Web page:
About Trend: Get a Leg up With British Tables and Chairs on Design

Perhaps it’s just me, but sometimes everything I look at becomes anthropomorphic. The grille of the car has a certain smile, the teapot spout is tooting to be an elephant and those chairs and tables all seem about to walk off. It is just something about these legs.

The angled legs add life and personality to every one of these simple layouts. Whether legs or four, short or tall, thin or fat, each set of thighs provides added flair to the modern pieces they’re part of. The British are known for their book, and these designs showcase that attribute with no of those stodginess. Now, if you will excuse me, I’d better go catch the side desk running down my hallway.

Note: Bark Furniture and Another Country items are available directly from their sites. Contact Atelier Areti, Assembly Room and Dare Studio via their sites for distribution information.

bark furniture

Beacon Desk – GBP 1,875

Placed against a wall, this desk will give the impression that it is propped precariously, because of its angled front legs — though of course it is really quite hardy.

bark furniture

Acorn Side Table – GBP 395

Its small size and stocky angled legs imply this table name is Baby. It will add just a hint of childhood sitting alongside a more mature couch.

Atelier Areti

Vienna Stool

Wire footrests add visual support to those slim angled legs. The curved top is a stylish addition to anyone’s back end!


Console One – $710

Simplicity reigns in this table. The angled legs give it stability; the very simple form gives it functionality.


Another Chair – $540

There are no frills with this chair, just clean repeating angles to support you where it is put: dinner table, studio or office.

Prudence Nesting Tables – $1,850

The inset of the legs strengthens that beautiful repeating angle on every one of those nesting tables.


Allesley Side Table

These angled legs converge nearly into one form, reaching to support the surface of the table. The tabletop includes an inset linoleum center circle, insulated for your coffee cups.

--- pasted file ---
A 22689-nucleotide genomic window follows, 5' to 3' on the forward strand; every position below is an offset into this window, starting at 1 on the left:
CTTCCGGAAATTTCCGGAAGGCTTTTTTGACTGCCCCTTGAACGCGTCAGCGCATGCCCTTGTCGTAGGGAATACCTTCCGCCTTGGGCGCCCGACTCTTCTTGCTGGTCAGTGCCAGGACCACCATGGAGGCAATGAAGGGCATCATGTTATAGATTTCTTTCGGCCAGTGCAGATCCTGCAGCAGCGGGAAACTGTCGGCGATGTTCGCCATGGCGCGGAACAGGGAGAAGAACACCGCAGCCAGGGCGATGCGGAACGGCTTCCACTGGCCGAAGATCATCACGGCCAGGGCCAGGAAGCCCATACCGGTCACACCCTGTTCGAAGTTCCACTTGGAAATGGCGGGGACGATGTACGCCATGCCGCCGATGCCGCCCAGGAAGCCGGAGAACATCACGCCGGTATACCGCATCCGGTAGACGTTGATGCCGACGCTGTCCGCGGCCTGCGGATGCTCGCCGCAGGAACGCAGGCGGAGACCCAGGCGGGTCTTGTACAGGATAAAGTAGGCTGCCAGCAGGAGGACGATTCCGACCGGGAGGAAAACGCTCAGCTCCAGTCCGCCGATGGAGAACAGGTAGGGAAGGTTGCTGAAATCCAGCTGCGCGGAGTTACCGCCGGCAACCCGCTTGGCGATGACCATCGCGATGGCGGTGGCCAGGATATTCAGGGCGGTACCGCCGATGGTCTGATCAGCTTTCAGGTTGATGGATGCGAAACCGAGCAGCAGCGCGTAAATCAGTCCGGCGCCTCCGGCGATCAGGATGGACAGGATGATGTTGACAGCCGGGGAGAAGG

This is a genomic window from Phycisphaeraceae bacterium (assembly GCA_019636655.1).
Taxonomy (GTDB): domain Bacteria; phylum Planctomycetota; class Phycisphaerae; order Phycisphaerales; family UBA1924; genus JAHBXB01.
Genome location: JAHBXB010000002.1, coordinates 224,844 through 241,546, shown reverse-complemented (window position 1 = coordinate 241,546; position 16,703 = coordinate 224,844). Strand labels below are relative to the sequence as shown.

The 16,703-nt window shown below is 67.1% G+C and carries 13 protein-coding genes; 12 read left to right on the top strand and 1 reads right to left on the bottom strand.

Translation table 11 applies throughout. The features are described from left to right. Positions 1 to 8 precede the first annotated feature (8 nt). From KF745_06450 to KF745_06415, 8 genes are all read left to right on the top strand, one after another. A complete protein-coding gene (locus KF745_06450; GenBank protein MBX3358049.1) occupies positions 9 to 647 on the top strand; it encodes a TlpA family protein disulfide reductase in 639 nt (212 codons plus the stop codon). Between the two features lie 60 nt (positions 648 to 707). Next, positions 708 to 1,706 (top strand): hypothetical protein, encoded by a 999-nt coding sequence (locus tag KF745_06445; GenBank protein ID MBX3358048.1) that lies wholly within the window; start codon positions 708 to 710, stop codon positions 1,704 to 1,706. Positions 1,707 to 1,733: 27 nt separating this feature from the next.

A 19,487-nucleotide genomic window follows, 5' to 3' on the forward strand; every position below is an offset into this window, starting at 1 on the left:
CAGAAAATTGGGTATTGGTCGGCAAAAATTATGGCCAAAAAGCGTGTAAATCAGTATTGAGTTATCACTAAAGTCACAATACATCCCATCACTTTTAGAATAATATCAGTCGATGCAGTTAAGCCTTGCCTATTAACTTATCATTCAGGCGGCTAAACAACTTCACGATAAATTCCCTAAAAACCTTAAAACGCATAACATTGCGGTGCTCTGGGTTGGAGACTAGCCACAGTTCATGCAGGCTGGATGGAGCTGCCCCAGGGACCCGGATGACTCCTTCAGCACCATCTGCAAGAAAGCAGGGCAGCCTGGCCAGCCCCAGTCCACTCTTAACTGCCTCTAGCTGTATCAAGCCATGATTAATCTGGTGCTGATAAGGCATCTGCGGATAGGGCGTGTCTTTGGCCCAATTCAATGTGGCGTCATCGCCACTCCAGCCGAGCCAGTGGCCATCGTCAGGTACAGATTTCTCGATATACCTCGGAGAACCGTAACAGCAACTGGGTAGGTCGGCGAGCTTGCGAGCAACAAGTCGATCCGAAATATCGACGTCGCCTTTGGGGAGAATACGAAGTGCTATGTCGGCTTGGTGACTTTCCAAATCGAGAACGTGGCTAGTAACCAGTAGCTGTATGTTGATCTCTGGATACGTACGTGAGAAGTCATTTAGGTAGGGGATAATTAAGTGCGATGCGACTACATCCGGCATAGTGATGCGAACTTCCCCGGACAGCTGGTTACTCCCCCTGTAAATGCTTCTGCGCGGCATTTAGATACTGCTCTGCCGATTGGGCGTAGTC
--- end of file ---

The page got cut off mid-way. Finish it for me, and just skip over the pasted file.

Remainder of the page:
Dare Studio Katakana Ottoman – GBP 800

These lanky little angled legs support a hefty ottoman cushion — visit that the matching couch and chair in Dare Studio’s web site.

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Readers' Choice: The 10 Most Popular Outdoor Spaces of 2012

From large backyards to miniature balconies, outdoor spaces were a large priority for ers in 2012. While these favorite photos show a diverse range of styles and sizes, each room is outfitted to take advantage of its environment. Fire pits, luxurious lap pools and a great deal of shading gave readers everywhere extra motivation to upgrade their outdoor spaces.

Here are the outdoor images inserted to the many ideabooks in 2012.

Tim Barber Ltd Architecture

1. Beverly Hills back porch. This serene back porch looks like the ideal place for sipping lemonade on a hot day. When saving this photo, readers noted the exposed stone surrounding the space, and the numerous seating locations.

Margie Grace – Grace Design Associates

2. Shaded seating in California. Sometimes a place in the colour is all you need to enjoy the outside. This curved stone seat looks incredibly comfortable but still blends in with its surroundings.

SURROUNDS Landscape Architecture + Construction

3. Outdoor living on the East Coast. This winding walkway via a lawn that is lush brings people to a backyard haven. Leafy landscaping and outdoor lighting are only a couple of the elements ers liked.

Martin Bros.. Contracting, Inc..

4. Straightforward fire pit for Michigan summers. This classic fire pit mimics the form of the octagonal screened porch connected to the home. Traditional Adirondack chairs at a glossy black suit the outside fixtures on the primary residence.

Dumican Mosey Architects

5. Ubermodern at Menlo Park. Merely a pair of sofa seats is needed to appreciate this modern backyard space in California. The contrasting colours — red-orange wood, blue water and blue seats — instantly captured ers’ eyes.

Southview Design

6. Stylish patio in Minnesota. This paver patio and small garden make a great outdoor entertaining space. readers saved this photo for the small-space inspiration and lush landscaping thoughts.

Cross River Design, Inc..

7. European-inspired New Jersey trellis. Just like a spectacle in Provence, the porch outside of this New Jersey farmhouse has a clearly European vibe. The wisteria-draped trellis lets only the right amount of sunlight filter through the plush sofa seats.

TaC studios, architects

8. Pristine lap pool at Atlanta. This lap pool imitates the kind of the adjoining deck beautifully. Its slim shape makes it a fit for many backyards.

Lankford Associates Landscape Architects

9. Secret pathway with a stunning perspective. An easy stone pathway leads to a perfect waterfront view. Fragrant thyme and lovely Siberian irises finish this bright outside space.

Abbott Moon

10. Sunny entertaining in Southern California. Outdoor entertaining is easy with a setup such as this. The simple dining set gets a boost from patterned pillows and rustic lanterns, turning the entire covered porch into an outdoor extension of the home.

Find inspiration in more outdoor images on

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7 Tips to Get With a New Minimalist Mentality